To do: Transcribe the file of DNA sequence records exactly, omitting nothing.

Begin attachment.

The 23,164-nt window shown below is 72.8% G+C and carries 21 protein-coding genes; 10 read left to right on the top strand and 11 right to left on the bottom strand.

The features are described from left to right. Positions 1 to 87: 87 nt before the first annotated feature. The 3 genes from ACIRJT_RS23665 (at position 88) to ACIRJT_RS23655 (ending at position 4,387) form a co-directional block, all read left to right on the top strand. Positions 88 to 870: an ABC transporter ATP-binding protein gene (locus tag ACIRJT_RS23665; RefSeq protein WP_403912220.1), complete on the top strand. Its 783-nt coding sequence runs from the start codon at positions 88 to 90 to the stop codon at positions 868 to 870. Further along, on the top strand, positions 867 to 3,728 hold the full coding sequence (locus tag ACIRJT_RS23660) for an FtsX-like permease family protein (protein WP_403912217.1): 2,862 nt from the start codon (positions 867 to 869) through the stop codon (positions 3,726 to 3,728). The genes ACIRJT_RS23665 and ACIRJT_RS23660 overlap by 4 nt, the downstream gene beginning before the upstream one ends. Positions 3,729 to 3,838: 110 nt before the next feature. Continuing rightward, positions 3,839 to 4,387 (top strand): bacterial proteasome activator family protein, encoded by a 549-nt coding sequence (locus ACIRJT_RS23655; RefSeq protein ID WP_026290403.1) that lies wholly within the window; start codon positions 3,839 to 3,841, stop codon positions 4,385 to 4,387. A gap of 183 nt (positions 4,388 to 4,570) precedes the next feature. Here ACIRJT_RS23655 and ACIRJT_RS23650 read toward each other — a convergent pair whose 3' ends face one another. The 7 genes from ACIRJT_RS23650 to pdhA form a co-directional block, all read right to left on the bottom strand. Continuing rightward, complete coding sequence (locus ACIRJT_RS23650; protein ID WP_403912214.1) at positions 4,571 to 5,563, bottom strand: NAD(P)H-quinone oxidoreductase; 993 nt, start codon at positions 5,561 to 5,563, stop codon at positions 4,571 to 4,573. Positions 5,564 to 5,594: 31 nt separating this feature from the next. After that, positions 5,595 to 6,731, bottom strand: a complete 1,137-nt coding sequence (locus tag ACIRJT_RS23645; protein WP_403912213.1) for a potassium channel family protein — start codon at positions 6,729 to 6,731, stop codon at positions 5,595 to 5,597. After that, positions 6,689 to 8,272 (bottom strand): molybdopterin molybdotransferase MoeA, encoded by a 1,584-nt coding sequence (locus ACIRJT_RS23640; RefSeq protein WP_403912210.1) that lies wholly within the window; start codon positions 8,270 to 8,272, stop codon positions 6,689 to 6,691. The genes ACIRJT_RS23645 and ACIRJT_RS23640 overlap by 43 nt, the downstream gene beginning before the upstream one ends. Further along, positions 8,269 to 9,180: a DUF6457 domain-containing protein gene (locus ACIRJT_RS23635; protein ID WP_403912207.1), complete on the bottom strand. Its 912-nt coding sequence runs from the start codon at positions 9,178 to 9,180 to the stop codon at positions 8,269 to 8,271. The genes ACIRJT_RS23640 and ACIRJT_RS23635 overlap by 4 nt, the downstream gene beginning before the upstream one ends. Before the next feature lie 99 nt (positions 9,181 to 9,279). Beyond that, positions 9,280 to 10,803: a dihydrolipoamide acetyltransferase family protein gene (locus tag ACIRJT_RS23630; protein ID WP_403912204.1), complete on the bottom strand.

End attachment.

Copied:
The 23,164-nt window shown below is 72.8% G+C and carries 21 protein-coding genes; 10 read left to right on the top strand and 11 right to left on the bottom strand.

The features are described from left to right. Positions 1 to 87: 87 nt before the first annotated feature. The 3 genes from ACIRJT_RS23665 (at position 88) to ACIRJT_RS23655 (ending at position 4,387) form a co-directional block, all read left to right on the top strand. Positions 88 to 870: an ABC transporter ATP-binding protein gene (locus tag ACIRJT_RS23665; RefSeq protein WP_403912220.1), complete on the top strand. Its 783-nt coding sequence runs from the start codon at positions 88 to 90 to the stop codon at positions 868 to 870. Further along, on the top strand, positions 867 to 3,728 hold the full coding sequence (locus tag ACIRJT_RS23660) for an FtsX-like permease family protein (protein WP_403912217.1): 2,862 nt from the start codon (positions 867 to 869) through the stop codon (positions 3,726 to 3,728). The genes ACIRJT_RS23665 and ACIRJT_RS23660 overlap by 4 nt, the downstream gene beginning before the upstream one ends. Positions 3,729 to 3,838: 110 nt before the next feature. Continuing rightward, positions 3,839 to 4,387 (top strand): bacterial proteasome activator family protein, encoded by a 549-nt coding sequence (locus ACIRJT_RS23655; RefSeq protein ID WP_026290403.1) that lies wholly within the window; start codon positions 3,839 to 3,841, stop codon positions 4,385 to 4,387. A gap of 183 nt (positions 4,388 to 4,570) precedes the next feature. Here ACIRJT_RS23655 and ACIRJT_RS23650 read toward each other — a convergent pair whose 3' ends face one another. The 7 genes from ACIRJT_RS23650 to pdhA form a co-directional block, all read right to left on the bottom strand. Continuing rightward, complete coding sequence (locus ACIRJT_RS23650; protein ID WP_403912214.1) at positions 4,571 to 5,563, bottom strand: NAD(P)H-quinone oxidoreductase; 993 nt, start codon at positions 5,561 to 5,563, stop codon at positions 4,571 to 4,573. Positions 5,564 to 5,594: 31 nt separating this feature from the next. After that, positions 5,595 to 6,731, bottom strand: a complete 1,137-nt coding sequence (locus tag ACIRJT_RS23645; protein WP_403912213.1) for a potassium channel family protein — start codon at positions 6,729 to 6,731, stop codon at positions 5,595 to 5,597. After that, positions 6,689 to 8,272 (bottom strand): molybdopterin molybdotransferase MoeA, encoded by a 1,584-nt coding sequence (locus ACIRJT_RS23640; RefSeq protein WP_403912210.1) that lies wholly within the window; start codon positions 8,270 to 8,272, stop codon positions 6,689 to 6,691. The genes ACIRJT_RS23645 and ACIRJT_RS23640 overlap by 43 nt, the downstream gene beginning before the upstream one ends. Further along, positions 8,269 to 9,180: a DUF6457 domain-containing protein gene (locus ACIRJT_RS23635; protein ID WP_403912207.1), complete on the bottom strand. Its 912-nt coding sequence runs from the start codon at positions 9,178 to 9,180 to the stop codon at positions 8,269 to 8,271. The genes ACIRJT_RS23640 and ACIRJT_RS23635 overlap by 4 nt, the downstream gene beginning before the upstream one ends. Before the next feature lie 99 nt (positions 9,181 to 9,279). Beyond that, positions 9,280 to 10,803: a dihydrolipoamide acetyltransferase family protein gene (locus tag ACIRJT_RS23630; protein ID WP_403912204.1), complete on the bottom strand.